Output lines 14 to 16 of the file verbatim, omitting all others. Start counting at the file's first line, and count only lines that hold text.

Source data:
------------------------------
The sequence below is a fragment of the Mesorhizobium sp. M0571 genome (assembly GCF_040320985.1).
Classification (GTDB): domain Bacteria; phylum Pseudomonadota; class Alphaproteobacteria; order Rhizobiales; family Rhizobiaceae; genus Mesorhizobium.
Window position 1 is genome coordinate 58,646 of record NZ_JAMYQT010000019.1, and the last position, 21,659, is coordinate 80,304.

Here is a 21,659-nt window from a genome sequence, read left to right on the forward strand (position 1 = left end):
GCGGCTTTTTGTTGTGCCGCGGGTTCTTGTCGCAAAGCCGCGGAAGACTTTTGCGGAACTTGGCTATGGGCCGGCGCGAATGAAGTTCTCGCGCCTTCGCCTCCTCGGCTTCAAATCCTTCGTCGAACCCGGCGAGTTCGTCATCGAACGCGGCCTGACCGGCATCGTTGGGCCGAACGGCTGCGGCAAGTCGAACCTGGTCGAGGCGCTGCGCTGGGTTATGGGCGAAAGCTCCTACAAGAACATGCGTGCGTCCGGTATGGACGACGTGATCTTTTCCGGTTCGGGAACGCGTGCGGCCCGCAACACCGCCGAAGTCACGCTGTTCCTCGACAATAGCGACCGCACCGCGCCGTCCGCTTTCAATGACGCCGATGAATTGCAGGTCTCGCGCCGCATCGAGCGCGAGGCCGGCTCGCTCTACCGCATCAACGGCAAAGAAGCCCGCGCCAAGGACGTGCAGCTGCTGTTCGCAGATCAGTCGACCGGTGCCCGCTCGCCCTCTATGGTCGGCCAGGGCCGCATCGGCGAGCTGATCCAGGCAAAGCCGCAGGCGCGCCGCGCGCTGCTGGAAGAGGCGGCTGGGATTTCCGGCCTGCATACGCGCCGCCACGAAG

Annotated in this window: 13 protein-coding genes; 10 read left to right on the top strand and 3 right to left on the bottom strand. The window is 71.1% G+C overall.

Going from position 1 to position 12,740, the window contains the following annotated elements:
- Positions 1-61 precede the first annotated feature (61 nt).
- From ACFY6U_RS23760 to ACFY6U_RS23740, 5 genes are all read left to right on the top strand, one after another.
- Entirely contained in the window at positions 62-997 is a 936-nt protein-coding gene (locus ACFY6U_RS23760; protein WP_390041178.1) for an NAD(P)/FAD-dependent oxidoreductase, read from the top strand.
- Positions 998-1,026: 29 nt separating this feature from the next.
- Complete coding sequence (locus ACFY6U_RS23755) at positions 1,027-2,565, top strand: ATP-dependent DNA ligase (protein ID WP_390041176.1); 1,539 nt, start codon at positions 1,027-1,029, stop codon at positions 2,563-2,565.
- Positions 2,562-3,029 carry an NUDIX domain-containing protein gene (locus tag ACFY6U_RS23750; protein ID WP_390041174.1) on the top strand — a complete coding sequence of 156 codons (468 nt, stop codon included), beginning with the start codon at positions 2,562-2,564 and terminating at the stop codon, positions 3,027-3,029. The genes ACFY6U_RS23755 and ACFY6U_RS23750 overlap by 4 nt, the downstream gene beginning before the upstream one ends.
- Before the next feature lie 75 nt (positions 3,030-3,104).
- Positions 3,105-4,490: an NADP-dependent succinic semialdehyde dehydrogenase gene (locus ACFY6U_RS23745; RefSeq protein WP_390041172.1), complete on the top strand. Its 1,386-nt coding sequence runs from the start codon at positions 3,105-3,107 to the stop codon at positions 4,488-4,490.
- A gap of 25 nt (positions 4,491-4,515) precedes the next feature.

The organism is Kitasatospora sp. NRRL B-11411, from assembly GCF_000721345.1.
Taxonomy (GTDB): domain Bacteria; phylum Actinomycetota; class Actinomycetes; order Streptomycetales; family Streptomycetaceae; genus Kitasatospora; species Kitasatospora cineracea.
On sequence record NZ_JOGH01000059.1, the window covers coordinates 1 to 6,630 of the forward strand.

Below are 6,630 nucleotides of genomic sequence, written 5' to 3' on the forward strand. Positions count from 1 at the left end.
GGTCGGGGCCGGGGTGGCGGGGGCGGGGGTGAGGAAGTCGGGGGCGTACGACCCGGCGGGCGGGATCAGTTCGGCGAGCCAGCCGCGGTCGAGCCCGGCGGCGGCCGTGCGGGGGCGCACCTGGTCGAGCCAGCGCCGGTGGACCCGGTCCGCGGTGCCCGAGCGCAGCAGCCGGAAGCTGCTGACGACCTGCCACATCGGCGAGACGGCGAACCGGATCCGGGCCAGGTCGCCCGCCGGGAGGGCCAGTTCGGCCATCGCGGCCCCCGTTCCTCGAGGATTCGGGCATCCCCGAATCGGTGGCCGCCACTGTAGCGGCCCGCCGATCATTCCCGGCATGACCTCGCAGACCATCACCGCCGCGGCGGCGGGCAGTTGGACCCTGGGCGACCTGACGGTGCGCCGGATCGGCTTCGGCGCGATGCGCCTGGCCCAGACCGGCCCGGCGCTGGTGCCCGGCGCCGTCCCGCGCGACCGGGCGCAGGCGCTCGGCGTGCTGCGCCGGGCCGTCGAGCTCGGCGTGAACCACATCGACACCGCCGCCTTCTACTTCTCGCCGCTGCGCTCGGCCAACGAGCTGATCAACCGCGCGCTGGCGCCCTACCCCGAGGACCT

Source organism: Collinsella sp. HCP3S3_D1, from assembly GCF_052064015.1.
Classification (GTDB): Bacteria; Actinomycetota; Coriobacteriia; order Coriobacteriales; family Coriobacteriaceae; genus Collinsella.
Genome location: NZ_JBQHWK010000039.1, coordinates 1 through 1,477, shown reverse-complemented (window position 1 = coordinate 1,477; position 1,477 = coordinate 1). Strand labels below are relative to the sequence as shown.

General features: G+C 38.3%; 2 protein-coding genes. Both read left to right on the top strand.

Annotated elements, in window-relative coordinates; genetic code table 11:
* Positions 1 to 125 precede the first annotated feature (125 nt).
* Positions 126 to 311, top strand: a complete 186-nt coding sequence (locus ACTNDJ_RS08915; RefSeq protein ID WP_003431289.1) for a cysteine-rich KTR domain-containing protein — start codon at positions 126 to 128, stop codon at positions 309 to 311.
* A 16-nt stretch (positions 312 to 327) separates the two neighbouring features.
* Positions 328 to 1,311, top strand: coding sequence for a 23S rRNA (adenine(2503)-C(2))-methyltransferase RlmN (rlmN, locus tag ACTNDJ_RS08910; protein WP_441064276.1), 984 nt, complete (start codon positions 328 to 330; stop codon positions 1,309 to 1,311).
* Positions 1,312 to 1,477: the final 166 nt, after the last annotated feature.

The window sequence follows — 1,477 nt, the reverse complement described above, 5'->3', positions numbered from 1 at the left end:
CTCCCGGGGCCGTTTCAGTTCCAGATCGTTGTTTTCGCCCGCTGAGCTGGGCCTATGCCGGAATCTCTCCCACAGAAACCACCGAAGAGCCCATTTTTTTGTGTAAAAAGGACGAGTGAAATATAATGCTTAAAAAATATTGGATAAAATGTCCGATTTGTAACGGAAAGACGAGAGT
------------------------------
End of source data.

- Before the next feature lie 75 nt (positions 3,030-3,104).
- Positions 3,105-4,490: an NADP-dependent succinic semialdehyde dehydrogenase gene (locus ACFY6U_RS23745; RefSeq protein WP_390041172.1), complete on the top strand. Its 1,386-nt coding sequence runs from the start codon at positions 3,105-3,107 to the stop codon at positions 4,488-4,490.
- A gap of 25 nt (positions 4,491-4,515) precedes the next feature.